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Homemade Paleo Diet Fig Newtons (Gluten-free and Dairy-free)

Fig Newtons


I have a friend visiting from Baltimore this week, and when I mentioned that the dessert I’d be baking was paleo diet fig netwons that were also gluten-free and dairy-free, she was less than thrilled.  Why wasn’t I making a decadent cupcake topped with a pillowy pile of frosting?  How did she draw the short straw?  As the fig newtons baked and their smell began to waft through the house, she began to consider that her luck might be better than she had imagined.

Having only ever eaten store-bought fig newtons, none of us had realized how exceptional fig newtons would be straight out of the oven.  These soft, agave-sweetened cookies with a hint of sea salt and a warm fig filling are comfort food at its finest.  We had to stop ourselves from eating all of the cookies before Jonathan had a chance to snap the photo.  When the fig newtons cooled, they tasted more like what we were used to from the store, but fresher and more natural.

Don’t let the special diet thing scare you.  You’d never know that these fig newtons were missing all-purpose flour, granulated sugar, eggs, and butter.  They taste like cookies!  Plus, when you grab that third one off the plate, you can feel great about the quality ingredients you are putting into your body.

Have You Ever Looked at the Ingredients in Fig Newtons?



Homemade Fig Newton Ingredients

Here are the homemade fig newton ingredients that I used.

Bob's Red Mill Super-Fine Almond Flour, 16-ounce (Pack of 4)

Almond meal is used in place of all-purpose flour.  Although you might think otherwise, it does not give the cookies an almond flavor.

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Depending on which paleo diet articles you read, you may find that different oils are allowed.  I used grapeseed oil in these cookies, but you could replace that with any vegetable or nut oil (especially if you aren’t on the paleo diet and just want to make the fig newtons!).

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There is also a touch of vanilla extract and a touch of cinnamon in the recipe.

Would you choose the store-bought fig newtons or the homemade ones?

10 Copycat Store-Bought Recipes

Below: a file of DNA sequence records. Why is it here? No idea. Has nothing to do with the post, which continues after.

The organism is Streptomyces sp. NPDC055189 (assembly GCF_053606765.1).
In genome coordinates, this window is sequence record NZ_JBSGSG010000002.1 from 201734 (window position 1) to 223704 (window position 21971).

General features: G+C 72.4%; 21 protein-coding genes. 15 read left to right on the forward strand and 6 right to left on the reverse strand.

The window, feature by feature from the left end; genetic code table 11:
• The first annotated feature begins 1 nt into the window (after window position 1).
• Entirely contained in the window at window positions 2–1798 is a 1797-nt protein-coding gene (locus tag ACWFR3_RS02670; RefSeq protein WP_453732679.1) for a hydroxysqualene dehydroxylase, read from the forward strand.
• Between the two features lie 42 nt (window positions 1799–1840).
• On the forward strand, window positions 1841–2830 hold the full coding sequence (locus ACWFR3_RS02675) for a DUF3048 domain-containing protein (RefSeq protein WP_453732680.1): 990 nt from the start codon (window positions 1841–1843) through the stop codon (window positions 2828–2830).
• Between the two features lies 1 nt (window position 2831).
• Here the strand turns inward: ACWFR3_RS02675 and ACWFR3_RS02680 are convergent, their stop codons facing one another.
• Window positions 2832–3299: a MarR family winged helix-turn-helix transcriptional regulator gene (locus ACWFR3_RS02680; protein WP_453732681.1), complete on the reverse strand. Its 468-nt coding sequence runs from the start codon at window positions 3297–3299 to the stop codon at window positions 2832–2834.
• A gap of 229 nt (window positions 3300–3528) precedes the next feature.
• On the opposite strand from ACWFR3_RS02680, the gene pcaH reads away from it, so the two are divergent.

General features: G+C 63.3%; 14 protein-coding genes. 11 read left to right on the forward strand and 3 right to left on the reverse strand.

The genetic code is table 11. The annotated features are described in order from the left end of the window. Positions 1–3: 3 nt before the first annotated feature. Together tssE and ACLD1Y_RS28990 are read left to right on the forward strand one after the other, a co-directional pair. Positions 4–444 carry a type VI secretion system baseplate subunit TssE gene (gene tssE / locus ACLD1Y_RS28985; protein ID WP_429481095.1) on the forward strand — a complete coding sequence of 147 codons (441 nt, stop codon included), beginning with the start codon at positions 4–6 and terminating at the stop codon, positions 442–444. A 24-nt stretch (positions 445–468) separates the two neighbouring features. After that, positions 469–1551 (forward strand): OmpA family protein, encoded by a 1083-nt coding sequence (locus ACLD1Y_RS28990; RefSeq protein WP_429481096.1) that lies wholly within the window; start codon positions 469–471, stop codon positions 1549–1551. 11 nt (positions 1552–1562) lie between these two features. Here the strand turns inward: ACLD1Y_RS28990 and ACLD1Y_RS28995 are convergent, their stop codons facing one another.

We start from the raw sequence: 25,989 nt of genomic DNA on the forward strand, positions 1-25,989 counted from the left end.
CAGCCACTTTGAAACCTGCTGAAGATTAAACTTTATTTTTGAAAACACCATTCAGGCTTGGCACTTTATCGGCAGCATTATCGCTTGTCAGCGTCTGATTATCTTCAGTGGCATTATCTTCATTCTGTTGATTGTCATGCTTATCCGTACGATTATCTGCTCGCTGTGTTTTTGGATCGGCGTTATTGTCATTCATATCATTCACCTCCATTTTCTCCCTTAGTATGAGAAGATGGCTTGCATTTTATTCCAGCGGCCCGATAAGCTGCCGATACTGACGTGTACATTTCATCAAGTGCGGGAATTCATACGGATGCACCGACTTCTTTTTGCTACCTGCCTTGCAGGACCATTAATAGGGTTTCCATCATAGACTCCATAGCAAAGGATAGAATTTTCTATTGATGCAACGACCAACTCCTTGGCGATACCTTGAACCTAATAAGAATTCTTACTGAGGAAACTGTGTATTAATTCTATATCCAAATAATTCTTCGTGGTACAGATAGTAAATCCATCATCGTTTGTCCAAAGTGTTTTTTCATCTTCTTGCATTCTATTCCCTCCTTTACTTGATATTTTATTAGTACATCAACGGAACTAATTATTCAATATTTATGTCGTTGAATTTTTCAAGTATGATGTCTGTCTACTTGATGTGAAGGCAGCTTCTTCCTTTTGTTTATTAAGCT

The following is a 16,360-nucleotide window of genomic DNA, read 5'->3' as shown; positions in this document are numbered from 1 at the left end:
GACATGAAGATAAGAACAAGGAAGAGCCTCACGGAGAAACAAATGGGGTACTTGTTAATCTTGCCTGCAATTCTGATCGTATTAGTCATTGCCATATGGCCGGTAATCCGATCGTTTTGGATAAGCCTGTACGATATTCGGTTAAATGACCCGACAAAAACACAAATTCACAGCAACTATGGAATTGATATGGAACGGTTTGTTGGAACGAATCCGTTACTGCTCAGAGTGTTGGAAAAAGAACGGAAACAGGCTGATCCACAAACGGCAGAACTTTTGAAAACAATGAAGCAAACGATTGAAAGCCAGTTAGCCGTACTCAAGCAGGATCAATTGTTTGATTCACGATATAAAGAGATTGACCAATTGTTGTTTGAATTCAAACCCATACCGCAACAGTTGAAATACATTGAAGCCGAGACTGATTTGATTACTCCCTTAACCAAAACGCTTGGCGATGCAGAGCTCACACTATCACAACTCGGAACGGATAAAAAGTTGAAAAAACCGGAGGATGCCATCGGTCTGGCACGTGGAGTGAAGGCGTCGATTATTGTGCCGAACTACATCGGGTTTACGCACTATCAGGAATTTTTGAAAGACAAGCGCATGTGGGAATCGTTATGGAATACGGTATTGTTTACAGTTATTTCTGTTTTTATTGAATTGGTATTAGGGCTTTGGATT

Copycat Cookies

Before I share the paleo diet fig newton recipe, I want to tell you about my new gig!  I’m now writing for Parade magazine!  For my first post there, I’ve shared ten different recipes for store-bought cookies that you can make at home.  Head over there to see if your favorite cookie is on the list!

Paleo Diet Fig Newton Recipe

The dough recipe for these fig newtons is a slight adaptation of one from Elana’s Pantry.  The filling recipe is from Brave Tart‘s Fig Newton recipe on Serious Eats – only I used agave nectar instead of honey (either would be fine).

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Fig Newtons
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3.5 from 2 votes

Homemade Paleo Fig Newtons (Gluten-free and Dairy-free)

Don't let the special diet thing scare you. You'd never know that these fig newtons were missing all-purpose flour, granulated sugar, eggs, and butter.
Course Dessert
Cuisine American
Keyword dairy-free fig newtons, gluten-free fig newtons, Paleo fig newtons
Prep Time 15 minutes
Cook Time 15 minutes
Total Time 30 minutes
Servings 20 fig newtons
Calories 171kcal
Author Stef


Filling Ingredients

  • 6 ounces dried black mission figs about 1 cup
  • 2 tablespoons unsweetened applesauce
  • 1 tablespoon agave nectar
  • pinch of cinnamon

Dough Ingredients

  • 3 cups almond meal
  • 1/2 teaspoon celtic sea salt
  • 3/4 cup agave nectar
  • 1/4 cup grapeseed oil
  • 1 tablespoon vanilla extract


Filling Instructions

  • Remove any stems from the figs and place in a food processor with all other filling ingredients. Process until smooth.

Dough Instructions

  • In a medium-sized mixing bowl, combine almond meal and salt.
  • In a small bowl, combine agave, grapeseed oil, and vanilla.
  • Mix wet ingredients into dry ingredients. Note: This will look much wetter than most cookie doughs and you may question how it will ever be possible to roll this dough out. Don't worry; the dough will get much thicker after you refrigerate it.